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Hurricane Season 2011: Tropical Depression 13W (Western North Pacific Ocean)
08.12.11
 
TRMM image of Tropical Depression 13W on August 11, 2011 at 1354 UTC (9:54 a.m. EDT). › View larger image
The TRMM satellite passed over the remnants of Tropical Depression 13W (TD13W) on August 11, 2011 at 1354 UTC (9:54 a.m. EDT). A TRMM rainfall analysis showed TD13W only had light rainfall (blue) and was dissipating south of Japan.
Credit: NASA/SSAI, Hal Pierce
NASA's TRMM Satellite Sees Tropical Depression 13W Dissipating

Tropical Depression 13W is dissipating south of Japan, and NASA's Tropical Rainfall Measuring Mission satellite noticed only light rainfall remaining in the system.

The TRMM satellite passed over the remnants of Tropical Depression 13W (TD13W) on August 11, 2011 at 1354 UTC (9:54 a.m. EDT). A TRMM rainfall analysis showed TD13W only had light rainfall and was dissipating south of Japan.

The last warning from the Joint Typhoon Warning Center issued its final warning on August 12 at 0300 UTC (August 11 at 11 p.m. EDT), when TD13W was located about 390 nautical miles south of Yokosuka, Japan near 28.8 North and 139.1 East. It had maximum sustained winds near 25 knots (29 mph/46 kmh) and was moving to the east near 9 knots (10 mph/16 kmh) as it continued to dissipate.

Text Credit: Rob Gutro, NASA Goddard Space Flight Center, Greenbelt, Md.



August 11, 2011

Cold cloud tops of the thunderstorms in Tropical Depression 13W in the open waters of the western North Pacific Ocean. › View larger image
The AIRS instrument on NASA's Aqua satellite saw the cold cloud tops of the thunderstorms in Tropical Depression 13W in the open waters of the western North Pacific Ocean on August 11, 2011 at 0353 UTC (Aug. 10 at 11:53 p.m. EDT). The most concentrated area of thunderstorms (purple) were northwest of the center of circulation. Japan lies to the north of the depression.
Credit: NASA/JPL, Ed Olsen
NASA Sees Strongest T-storms in Tropical Depression 13W Dislocated

The strongest thunderstorms in Tropical Depression 13W appear on NASA infrared imagery as being northwest of the storm's center.

When NASA's Aqua satellite flew over Tropical Depression 13W (TD13W) on August 11, the coldest thunderstorm cloud tops were northwest of the center of circulation. That means that the depression is battling wind shear, and that winds are pushing the strongest convection (rapidly rising air that forms thunderstorms that make up the tropical cyclone) to the northwest. The winds would be coming from the southeast. The convection also appears to be weakening during the morning hours.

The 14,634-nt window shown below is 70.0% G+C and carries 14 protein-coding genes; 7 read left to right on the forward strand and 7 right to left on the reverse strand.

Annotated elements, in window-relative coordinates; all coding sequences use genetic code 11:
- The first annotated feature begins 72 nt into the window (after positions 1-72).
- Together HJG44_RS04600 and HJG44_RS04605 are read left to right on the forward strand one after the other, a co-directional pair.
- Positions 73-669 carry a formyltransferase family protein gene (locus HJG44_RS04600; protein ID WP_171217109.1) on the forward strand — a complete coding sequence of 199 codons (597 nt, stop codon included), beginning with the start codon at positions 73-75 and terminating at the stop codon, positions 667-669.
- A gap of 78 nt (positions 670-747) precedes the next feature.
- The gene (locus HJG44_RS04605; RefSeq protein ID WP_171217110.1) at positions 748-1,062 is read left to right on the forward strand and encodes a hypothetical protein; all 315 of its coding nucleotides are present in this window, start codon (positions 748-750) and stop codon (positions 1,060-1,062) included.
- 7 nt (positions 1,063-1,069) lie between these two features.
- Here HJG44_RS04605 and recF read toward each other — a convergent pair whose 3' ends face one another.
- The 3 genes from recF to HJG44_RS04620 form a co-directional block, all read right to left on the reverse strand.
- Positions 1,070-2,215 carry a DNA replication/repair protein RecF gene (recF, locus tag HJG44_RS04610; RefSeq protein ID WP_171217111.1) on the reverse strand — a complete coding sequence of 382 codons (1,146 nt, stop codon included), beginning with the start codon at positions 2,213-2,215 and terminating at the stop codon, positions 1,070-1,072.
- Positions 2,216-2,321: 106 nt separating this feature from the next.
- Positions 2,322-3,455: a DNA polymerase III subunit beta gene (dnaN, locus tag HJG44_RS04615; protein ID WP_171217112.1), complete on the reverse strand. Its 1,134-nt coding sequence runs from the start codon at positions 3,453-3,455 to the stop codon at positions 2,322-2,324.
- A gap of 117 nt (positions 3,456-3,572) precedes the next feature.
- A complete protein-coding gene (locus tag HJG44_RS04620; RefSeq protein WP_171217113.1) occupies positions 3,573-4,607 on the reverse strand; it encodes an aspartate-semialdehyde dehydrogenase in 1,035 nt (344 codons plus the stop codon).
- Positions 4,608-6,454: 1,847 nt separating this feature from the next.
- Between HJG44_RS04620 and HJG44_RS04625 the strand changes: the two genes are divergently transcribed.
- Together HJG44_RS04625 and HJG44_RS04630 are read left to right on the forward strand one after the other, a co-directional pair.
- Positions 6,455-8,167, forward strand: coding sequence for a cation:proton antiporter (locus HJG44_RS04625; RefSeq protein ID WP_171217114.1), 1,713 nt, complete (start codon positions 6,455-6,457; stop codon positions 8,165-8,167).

Infrared imagery basically takes temperatures and the colder the cloud top, the higher it is, and that typically means the stronger the thunderstorm. Cloud top temperatures around TD13W's center were as cold as -62 Fahrenheit, the baseline for high cloud tops and strong thunderstorms. The Atmospheric Infrared Sounder (AIRS) instrument on NASA's Aqua satellite took TD13W's cloud temperatures on August 11, 2011 at 0353 UTC (Aug. 10 at 11:53 p.m. EDT).

AIRS data also showed that the low-level circulation of the storm is fully exposed to the influence of winds. In addition, dry air is also wrapping around the storm and dry air saps the warm, humid air that helps form thunderstorms.

On August 10 at 1500 UTC (11 a.m. EDT), TD13W's maximum sustained winds were near 30 knots (34 mph). It was near 28.0 North and 137.9 East, about 470 nautical miles south of Tokyo, Japan.

TD13W is moving to the northeast at 9 knots (10 mph) and is expected to continue moving in that general direction over the next several days. On that track, TD13W will track parallel to the eastern Japan coastline, but remain far enough at sea, so that the coast will likely only experience some rough surf on eastern-facing shorelines. Currently, however, TD13W is generating 8-foot high seas.

Forecasters at the Joint Typhoon Warning Center expect that winds will become hostile in the next couple of days and continue to weaken it. Forecasters noted that it could even dissipate at sea in the next couple of days.

Text Credit: Rob Gutro, NASA Goddard Space Flight Center, Greenbelt, Md.



August 10, 2011

Image of Tropical Depression 13W on August 10 at 1239 UTC (8:39 a.m. EDT). › View larger image
NASA's Terra satellite captured an image of Tropical Depression 13W on August 10 at 1239 UTC (8:39 a.m. EDT). The depression appears as a rounded area of clouds. The strongest convection is limited to the northwestern sector of the depression.
Credit: NASA/NRL
NASA's Terra Satellite Sees Birth of Tropical Depression 13W

The thirteenth tropical depression of the western North Pacific hurricane season was born in open waters today and away from land.

Tropical Depression 13W has maximum sustained winds near 30 knots (34 mph) and is in open waters of the western North Pacific Ocean. On August 10, 2011 at 1500 UTC (11 a.m. EDT) it was located near 25.7N 136.1E, about 625 nautical miles south-southwest of Yokosuka, Japan. Tropical Depression 13W has moved north-northwestward at 10 knots (12 mph)and is expected to start turning to the northeast in the next day.

NASA's Terra satellite captured an image of Tropical Depression 13W on August 10 at 1239 UTC (8:39 a.m. EDT). The depression appears as a rounded area of clouds. The strongest convection is limited to the northwestern sector of the depression.

The depression appears to be in an environment that is conducive to further development.

Text credit: Rob Gutro, NASA Goddard Space Flight Center, Greenbelt, Md.